Wallace has championed community service at SCAD in her 20 years as the university’s president. In 2011, as the Garrison School prepared to open its doors for the new academic year, SCAD sponsored more than $500,000 in building improvements, including new Mac labs, furnishings, artworks, paint, supplies, and library books. Since 2010, the SCAD Buzz Bus has visited dozens of schools in Atlanta and Savannah, delivering donations of supplies, books, and other learning resources to public school educators serving minority populations.
A history of SCAD community service initiatives includes the donation of the Beach Institute in downtown Savannah to serve as a center for African American art, history, and historic preservation, as well as providing free tours for area schoolchildren of the SCAD Museum of Art and a series of free curriculum guides aligned with museum exhibitions and mapped to national learning standards.
“This donation embodies SCAD’s commitment to education, community engagement, and revitalization, a legacy that endures through our years-long partnerships with Savannah schools,” Wallace said. “I hope our community’s children realize, now and 10 years from now, how much this city loves and values them and their development. It truly does take a village, and wherever these bright young minds end up, we will be proud to have been part of their journey.”
“People can do what they can. Organizations can do what they can,” said Mayor Van Johnson. “SCAD had it not only in their heart to certainly be good corporate neighbors, but they also saw the need of us being able to empower people in the communities.”
Johnson took office in January 2020, just before the pandemic began to significantly alter life in the U.S. Since March 2020, Johnson has led the city’s response to COVID-19, confronting one of the most challenging decisions in modern Savannah’s history: whether to proceed with the 2020 St. Patrick’s Day Parade. After careful consideration, Johnson made the difficult determination to cancel the festivities. In July, he indicated that, in his opinion, the school year should be delayed, and virtual instruction should replace in-person learning indefinitely.
Strategically, Johnson has led efforts to provide learning devices and internet access for Savannah’s diverse learning communities. On September 2, 2020, he launched a 10-bus fleet that provides high-speed internet across the city.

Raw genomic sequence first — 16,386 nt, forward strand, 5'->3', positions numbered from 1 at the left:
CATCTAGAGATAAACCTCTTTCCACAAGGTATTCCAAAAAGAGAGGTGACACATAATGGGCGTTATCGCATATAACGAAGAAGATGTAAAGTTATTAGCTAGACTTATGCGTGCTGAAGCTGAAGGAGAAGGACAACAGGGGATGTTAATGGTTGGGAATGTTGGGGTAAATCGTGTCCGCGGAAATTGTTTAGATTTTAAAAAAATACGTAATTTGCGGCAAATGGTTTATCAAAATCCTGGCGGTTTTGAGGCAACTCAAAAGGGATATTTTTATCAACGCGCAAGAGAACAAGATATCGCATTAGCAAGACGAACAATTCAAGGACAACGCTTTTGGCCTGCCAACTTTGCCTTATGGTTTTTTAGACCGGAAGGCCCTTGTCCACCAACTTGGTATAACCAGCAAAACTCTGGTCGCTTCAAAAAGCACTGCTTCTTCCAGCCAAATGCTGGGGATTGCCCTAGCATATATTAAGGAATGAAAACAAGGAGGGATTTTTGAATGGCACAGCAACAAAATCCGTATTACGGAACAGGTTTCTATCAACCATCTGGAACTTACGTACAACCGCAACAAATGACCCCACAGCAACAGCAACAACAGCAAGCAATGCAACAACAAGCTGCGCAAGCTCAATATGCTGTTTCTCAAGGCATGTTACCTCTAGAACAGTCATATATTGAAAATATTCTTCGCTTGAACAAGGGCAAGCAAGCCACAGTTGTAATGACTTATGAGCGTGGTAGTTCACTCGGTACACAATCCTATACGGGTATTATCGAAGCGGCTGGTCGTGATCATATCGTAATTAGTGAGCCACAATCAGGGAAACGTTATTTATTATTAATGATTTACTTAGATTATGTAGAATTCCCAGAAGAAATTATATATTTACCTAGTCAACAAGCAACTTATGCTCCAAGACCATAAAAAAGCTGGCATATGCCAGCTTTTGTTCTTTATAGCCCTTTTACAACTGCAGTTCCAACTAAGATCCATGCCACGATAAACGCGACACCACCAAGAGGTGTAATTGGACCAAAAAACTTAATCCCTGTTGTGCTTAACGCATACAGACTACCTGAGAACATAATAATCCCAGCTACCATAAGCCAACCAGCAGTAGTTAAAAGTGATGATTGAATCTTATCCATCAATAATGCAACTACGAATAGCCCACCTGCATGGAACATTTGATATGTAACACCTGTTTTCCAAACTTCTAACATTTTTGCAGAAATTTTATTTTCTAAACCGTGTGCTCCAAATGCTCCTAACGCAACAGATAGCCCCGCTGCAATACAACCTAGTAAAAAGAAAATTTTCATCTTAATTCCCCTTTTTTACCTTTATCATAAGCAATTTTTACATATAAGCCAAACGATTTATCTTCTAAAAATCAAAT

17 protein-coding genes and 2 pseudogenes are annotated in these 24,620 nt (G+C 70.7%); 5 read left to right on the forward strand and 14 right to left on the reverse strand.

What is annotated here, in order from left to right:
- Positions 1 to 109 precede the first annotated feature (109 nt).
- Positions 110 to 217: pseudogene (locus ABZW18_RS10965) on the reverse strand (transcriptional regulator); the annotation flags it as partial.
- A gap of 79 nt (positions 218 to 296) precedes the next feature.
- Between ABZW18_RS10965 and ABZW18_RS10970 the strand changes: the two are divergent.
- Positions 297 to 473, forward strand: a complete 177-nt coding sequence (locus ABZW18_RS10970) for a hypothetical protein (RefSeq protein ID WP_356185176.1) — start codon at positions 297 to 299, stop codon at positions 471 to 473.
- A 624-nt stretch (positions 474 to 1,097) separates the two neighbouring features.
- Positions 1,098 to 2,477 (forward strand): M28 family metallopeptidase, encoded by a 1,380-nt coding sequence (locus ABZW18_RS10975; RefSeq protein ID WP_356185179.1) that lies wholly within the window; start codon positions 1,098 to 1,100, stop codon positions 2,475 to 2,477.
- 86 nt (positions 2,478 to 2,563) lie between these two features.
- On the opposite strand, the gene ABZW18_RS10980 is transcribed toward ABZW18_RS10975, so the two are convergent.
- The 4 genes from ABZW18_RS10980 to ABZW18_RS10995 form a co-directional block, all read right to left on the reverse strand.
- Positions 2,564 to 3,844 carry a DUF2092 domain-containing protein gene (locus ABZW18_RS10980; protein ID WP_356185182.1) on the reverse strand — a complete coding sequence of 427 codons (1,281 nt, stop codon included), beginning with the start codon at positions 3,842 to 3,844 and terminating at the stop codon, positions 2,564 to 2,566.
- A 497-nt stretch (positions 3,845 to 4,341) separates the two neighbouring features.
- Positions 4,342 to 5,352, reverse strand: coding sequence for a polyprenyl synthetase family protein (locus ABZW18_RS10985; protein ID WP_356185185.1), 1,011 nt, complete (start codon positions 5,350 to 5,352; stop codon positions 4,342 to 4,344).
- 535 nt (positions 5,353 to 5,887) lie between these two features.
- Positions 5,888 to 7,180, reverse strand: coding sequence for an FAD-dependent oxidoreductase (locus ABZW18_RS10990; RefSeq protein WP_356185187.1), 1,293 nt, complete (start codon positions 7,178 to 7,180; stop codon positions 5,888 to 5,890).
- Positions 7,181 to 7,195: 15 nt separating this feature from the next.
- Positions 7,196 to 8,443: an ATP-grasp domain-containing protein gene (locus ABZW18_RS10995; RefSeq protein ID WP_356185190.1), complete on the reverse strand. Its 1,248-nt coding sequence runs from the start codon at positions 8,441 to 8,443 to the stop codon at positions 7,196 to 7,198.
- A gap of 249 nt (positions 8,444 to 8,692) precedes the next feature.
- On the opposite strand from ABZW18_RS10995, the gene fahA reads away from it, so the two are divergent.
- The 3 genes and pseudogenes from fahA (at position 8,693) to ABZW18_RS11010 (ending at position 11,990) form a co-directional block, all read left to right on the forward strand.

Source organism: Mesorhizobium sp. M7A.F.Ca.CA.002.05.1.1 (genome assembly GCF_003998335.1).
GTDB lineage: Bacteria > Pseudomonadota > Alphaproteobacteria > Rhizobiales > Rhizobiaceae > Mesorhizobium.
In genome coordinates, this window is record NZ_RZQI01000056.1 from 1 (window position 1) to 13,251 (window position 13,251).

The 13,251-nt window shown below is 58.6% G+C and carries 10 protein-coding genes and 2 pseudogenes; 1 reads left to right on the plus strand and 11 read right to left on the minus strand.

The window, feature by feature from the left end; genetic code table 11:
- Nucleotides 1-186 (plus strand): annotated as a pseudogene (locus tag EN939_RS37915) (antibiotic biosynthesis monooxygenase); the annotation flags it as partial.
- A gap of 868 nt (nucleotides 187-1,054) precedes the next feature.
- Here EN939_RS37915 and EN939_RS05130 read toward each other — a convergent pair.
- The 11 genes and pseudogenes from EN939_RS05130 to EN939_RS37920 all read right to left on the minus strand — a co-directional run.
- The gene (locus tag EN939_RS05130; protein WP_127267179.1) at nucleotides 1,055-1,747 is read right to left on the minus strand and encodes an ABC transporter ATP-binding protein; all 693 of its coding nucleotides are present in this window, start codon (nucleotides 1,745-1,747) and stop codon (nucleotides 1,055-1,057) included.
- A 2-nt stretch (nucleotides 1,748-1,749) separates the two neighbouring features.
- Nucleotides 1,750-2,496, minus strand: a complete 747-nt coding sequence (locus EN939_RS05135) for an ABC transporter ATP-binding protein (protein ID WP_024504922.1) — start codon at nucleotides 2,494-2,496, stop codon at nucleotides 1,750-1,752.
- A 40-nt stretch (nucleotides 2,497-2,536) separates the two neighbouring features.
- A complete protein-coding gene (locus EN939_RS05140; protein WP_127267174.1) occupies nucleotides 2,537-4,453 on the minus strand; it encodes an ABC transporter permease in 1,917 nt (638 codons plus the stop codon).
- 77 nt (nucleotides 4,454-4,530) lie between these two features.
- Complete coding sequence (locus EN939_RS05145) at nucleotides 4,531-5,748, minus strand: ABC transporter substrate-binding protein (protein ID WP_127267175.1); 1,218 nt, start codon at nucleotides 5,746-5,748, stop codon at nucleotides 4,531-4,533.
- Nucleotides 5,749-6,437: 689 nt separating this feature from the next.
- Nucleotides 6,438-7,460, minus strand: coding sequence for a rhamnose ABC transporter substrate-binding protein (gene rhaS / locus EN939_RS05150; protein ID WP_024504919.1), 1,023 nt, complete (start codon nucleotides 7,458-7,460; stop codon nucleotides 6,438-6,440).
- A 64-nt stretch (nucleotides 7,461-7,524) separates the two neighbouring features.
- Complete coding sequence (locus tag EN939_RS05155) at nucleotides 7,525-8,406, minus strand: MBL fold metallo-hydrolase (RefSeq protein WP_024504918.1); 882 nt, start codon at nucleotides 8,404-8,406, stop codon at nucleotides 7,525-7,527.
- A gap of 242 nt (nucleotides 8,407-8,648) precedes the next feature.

“This is a way for us to share our knowledge and our resources with the community,” said Wallace. “The true value of this donation can’t be measured in money. We’re talking about dozens of students who now have reliable access to educational technology to continue to grow and develop as learners and citizens.”
SCAD, which conducted all classes virtually in spring and summer, will continue with mostly virtual operations this fall, while opening designated SCAD buildings to allow students to access specialized learning resources in a responsible, socially distanced manner. “Of course, we’re following all CDC, state, and local guidelines, and we remain in constant consultation with the country’s top health experts,” Wallace said. “SCAD has implemented multiple strategies to promote safe learning, including high-tech temperature-check stations, hand-sanitizer stations, and rigorous contact-tracing.”
“Whether in-person or through virtual learning, the SCAD student experience remains unmatched, and our graduates continue to land their dream jobs at the world’s top-tier firms,” Wallace said. “We tirelessly elevate the SCAD academic experience, and we are buoyed by our track record of success as we approach the fall quarter.”
Although the future remains uncertain for all organizations and governments, the positive community partnerships created and exemplified by SCAD, R.I.S.E., and the City of Savannah provide hope for all members of this and any community suffering, together, through the pandemic.